In the 1950s, the fats and oils group (composed of added fats and oils) contributed the most fat to the food supply (41 percent), followed by the meat, poultry, and fish group (32 percent). By 1999, the fats and oils groups contribution to total fat had jumped 12 percentage points to 53 percent, probably due to the higher consumption of fried foods in foodservice outlets, the increase in consumption of high-fat snack foods, and the increased use of salad dressings. Margarine, salad dressings and mayonnaise, cakes and other sweet baked goods, and oils continue to appear in the top 10 foods for fat contribution, according to recent USDA food intake surveys, which indicates the ongoing prevalence of discretionary fats in Americans diets.
In the last two decades, Americans have been more successful in reducing the fat density in home foods than in away-from-home foods, according to food intake surveys. In 197778, both home and away-from-home foods provided slightly more than 41 percent of their calories from fat. By 1987-88, the fat density of home foods had declined to 36.4 percent of total calories from fat, compared with 38.7 for away-from-home foods. Since then, the fat density of home foods declined steadily to 31.5 percent of calories from fat, but fat from away-from-home foods declined only slightly to 37.6 percent of calories.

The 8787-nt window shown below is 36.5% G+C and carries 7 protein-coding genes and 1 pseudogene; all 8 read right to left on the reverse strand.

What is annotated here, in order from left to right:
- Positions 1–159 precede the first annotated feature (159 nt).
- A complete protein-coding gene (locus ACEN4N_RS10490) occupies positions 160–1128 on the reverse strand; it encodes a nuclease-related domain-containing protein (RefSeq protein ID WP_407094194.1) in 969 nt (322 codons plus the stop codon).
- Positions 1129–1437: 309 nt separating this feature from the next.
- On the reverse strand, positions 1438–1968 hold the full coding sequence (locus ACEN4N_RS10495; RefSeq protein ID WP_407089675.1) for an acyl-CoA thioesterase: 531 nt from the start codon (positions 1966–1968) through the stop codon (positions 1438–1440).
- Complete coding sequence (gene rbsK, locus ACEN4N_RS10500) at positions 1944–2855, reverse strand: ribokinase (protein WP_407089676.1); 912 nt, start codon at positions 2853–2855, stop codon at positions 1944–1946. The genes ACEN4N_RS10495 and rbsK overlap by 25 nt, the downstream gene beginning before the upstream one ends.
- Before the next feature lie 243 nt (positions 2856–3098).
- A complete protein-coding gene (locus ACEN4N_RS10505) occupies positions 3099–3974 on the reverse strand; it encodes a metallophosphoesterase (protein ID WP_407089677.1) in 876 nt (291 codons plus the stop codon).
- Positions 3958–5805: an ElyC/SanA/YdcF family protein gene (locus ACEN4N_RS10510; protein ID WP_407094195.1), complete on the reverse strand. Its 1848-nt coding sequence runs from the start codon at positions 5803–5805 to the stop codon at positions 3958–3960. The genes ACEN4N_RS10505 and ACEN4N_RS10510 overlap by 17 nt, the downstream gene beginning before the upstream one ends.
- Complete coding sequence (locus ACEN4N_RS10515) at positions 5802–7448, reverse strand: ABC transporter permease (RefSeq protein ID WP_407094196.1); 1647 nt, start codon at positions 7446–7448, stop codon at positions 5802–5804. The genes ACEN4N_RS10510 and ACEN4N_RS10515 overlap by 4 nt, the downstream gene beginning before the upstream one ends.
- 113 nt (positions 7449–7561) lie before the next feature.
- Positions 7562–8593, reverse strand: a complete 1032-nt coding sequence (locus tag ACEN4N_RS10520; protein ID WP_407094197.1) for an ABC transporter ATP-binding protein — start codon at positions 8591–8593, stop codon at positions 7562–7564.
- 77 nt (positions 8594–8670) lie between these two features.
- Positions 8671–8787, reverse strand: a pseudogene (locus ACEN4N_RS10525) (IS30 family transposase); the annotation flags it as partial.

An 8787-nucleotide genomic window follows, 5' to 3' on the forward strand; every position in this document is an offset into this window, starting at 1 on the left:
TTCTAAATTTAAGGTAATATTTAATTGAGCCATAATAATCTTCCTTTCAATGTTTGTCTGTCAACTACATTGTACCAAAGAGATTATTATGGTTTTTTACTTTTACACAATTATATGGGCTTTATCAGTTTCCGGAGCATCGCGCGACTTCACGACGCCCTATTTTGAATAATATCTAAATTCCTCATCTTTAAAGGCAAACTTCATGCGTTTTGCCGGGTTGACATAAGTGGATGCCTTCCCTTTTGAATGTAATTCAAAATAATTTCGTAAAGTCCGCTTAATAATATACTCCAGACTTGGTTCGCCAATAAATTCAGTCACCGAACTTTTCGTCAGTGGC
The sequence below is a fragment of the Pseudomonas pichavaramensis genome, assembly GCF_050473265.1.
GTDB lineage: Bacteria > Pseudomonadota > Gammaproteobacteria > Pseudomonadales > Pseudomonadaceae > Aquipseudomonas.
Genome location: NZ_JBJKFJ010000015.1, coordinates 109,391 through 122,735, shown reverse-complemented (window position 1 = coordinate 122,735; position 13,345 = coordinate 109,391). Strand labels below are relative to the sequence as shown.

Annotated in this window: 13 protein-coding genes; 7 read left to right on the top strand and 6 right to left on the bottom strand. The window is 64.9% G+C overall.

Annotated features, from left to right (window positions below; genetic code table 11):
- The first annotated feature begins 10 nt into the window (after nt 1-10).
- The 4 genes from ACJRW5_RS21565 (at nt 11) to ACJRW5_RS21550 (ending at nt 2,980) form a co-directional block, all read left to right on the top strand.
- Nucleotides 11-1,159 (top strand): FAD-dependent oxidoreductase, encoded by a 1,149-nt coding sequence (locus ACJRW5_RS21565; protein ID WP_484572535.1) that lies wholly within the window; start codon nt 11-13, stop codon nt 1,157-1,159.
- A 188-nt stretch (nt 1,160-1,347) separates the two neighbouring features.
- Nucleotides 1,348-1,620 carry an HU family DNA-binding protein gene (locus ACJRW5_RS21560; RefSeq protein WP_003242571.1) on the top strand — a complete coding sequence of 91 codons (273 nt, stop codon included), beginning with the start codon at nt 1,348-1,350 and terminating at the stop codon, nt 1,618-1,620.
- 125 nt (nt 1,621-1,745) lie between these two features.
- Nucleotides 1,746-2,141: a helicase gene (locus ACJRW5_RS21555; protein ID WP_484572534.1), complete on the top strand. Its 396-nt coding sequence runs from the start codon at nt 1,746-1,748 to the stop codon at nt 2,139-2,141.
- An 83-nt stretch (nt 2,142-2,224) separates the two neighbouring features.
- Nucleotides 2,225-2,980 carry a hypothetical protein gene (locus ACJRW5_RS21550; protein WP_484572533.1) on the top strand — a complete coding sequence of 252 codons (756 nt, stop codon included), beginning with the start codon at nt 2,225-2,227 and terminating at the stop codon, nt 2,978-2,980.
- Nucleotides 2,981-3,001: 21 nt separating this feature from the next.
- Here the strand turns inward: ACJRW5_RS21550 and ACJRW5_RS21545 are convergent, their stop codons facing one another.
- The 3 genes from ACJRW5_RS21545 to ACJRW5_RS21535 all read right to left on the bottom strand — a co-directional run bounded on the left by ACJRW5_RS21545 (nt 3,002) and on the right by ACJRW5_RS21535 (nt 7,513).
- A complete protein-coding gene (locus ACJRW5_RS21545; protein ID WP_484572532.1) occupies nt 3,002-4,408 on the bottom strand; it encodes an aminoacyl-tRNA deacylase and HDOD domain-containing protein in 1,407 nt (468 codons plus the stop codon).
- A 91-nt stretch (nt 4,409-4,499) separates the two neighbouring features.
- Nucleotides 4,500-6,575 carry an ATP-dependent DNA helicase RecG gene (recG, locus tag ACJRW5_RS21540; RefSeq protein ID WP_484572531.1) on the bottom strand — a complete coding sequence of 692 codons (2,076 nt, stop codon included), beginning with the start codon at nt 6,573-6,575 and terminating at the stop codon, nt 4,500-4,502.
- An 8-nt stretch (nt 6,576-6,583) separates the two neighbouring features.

Total fruit consumption in 2000 was 12 percent above average annual fruit consumption in the 1970s. Fresh fruit consumption (up 28 percent during the same period) outpaced processed fruit consumption (up 2 percent). Noncitrus fruits accounted for all of the growth in fresh fruit consumption.
Total vegetable consumption in 2000 was 23 percent above average annual vegetable consumption in the 1970s. As in the case of fruit, fresh vegetable use (up 26 percent during the same period) outpaced processed vegetable use (up 21 percent). The introduction of pre-cut and packaged value-added products and increasing health consciousness among consumers boosted average fresh broccoli consumption by a third between 1995 and 1998 and average fresh carrot consumption by more than a fifth. Highly publicized medical research linking compounds in broccoli with strong anti-cancer activity in the body has added a powerful incentive to consumption.